Canada Adds 27,100 Jobs

TORONTO (AP) -- Canada added a better-than-expected 27,100 jobs in August, one of the biggest gains since the recession began in the country last fall.

But according to Statistics Canada all of the jobs are part-time.

The agency said Friday that Canada's unemployment rate edged up to 8.7 percent from 8.6 percent in July, as more Canadians began looking for work.

Still, the addition of 27,100 jobs is well above the previous month's 45,000 job retreat. The result also beat consensus expectations of a 15,000 job loss month.

The U.S.-equivalent based on labor market size would be 271,000 jobs gained. The U.S. labor market is about 10 times the size of Canada's.

August, however, saw a continued deterioration of full-time work with 3,500 job losses.

But Canada's private sector added 49,200 workers in August, the first time they have hired more than fired since September.

Royal Bank Chief Economist Craig Wright said the report surprised on the upside and said the labor market appears to be stabilizing.

"Any job is better than no job," Wright said. "I wouldn't think we're finished with the weak employment numbers just yet, but it is consistent with an improving economy."

Statistics Canada noted that while Canada has lost 387,000 jobs since the recession began north of the border in October, only 31,000 of those have come in the past five months.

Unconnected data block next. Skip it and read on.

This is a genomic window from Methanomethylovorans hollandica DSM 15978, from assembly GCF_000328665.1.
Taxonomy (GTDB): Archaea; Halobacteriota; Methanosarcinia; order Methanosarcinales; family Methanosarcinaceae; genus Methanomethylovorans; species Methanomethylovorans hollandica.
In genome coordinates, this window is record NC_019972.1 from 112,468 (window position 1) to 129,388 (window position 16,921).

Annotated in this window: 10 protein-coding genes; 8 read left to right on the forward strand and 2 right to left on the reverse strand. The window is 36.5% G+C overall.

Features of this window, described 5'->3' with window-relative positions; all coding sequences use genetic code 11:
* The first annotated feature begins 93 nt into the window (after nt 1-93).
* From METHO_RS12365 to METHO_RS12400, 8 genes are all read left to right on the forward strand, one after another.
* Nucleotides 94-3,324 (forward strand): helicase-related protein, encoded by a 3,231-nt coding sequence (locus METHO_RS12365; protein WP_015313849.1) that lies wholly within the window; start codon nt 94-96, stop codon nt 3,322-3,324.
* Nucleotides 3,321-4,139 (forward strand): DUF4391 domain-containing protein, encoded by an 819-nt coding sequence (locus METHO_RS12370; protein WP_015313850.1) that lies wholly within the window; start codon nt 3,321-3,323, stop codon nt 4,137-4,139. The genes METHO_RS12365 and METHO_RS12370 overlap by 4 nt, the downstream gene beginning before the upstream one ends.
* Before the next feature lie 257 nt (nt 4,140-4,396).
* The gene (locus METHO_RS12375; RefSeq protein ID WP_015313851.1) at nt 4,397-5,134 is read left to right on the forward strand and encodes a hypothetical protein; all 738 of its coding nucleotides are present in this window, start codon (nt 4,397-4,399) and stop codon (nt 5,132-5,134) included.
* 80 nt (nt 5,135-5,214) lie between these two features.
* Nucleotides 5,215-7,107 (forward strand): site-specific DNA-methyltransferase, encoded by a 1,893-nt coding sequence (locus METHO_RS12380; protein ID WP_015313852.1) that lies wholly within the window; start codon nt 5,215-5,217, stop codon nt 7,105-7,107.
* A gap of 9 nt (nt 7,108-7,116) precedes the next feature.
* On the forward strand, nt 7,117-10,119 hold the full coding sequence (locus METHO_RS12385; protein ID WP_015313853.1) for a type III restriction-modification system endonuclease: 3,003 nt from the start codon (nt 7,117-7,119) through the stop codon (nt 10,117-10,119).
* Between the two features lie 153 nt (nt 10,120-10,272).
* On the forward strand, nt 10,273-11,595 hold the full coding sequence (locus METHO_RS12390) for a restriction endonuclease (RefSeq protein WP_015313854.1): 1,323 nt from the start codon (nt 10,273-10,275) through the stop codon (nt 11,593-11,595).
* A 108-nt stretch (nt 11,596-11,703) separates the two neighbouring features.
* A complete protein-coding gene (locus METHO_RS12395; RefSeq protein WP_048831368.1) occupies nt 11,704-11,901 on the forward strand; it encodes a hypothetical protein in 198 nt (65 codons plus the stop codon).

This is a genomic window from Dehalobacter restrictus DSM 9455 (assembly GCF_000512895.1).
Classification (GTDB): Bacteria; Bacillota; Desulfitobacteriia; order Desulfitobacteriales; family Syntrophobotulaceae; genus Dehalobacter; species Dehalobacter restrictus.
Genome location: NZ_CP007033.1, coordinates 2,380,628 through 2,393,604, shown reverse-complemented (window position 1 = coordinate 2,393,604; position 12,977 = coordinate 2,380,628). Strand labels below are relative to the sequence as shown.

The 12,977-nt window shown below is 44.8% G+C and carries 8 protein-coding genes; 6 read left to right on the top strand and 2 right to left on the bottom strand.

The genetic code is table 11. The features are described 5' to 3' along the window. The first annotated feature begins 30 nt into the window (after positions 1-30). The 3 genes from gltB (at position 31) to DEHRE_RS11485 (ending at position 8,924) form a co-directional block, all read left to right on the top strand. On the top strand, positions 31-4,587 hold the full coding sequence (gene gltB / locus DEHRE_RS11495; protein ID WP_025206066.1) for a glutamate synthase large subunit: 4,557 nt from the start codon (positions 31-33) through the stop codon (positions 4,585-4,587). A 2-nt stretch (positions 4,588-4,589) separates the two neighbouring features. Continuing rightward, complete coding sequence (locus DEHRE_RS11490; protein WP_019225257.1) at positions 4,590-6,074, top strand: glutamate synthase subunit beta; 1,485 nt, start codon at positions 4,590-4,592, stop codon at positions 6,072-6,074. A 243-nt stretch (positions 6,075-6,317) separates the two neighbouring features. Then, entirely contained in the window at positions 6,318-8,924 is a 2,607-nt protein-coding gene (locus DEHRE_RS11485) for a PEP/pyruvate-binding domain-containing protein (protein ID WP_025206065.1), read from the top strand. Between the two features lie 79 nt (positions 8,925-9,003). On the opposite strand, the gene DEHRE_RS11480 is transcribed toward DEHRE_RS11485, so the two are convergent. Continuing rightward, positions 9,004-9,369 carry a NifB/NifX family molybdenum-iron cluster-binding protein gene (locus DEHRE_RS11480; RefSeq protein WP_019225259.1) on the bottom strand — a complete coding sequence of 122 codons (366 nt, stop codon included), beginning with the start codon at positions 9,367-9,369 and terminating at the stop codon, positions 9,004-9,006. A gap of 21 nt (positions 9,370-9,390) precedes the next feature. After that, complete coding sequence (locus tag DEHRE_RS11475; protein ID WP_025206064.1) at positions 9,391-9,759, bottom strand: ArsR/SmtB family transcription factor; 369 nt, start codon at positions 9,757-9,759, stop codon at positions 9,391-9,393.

The bulk of the losses have occurred in manufacturing. The agency noted that employment in construction has stabilized and it has increased in most service industries.

"It just reinforces the view that the recession has ended and that we're in the early stages of a recovery," said Douglas Porter, deputy chief economist with BMO Capital Markets.

Canada's central bank and many analysts think the economy is starting to grow again. Canada has had three straight quarters of gross domestic product decline while the U.S. has had four straight.

While the global crisis didn't originate north of the border it did hit Canada hard. The global sell-off of commodities last fall hurt Canada's resource-rich economy. Alberta's once-booming oil sands sector cooled as every major company scrapped or delayed some expansion plans.

But while the U.S. has seen 81 banks fail in 2009 alone, Canada has not experienced the failure of any major financial institution. There has been no crippling mortgage meltdown or banking crisis north of the border, where the financial sector is dominated by five large banks.

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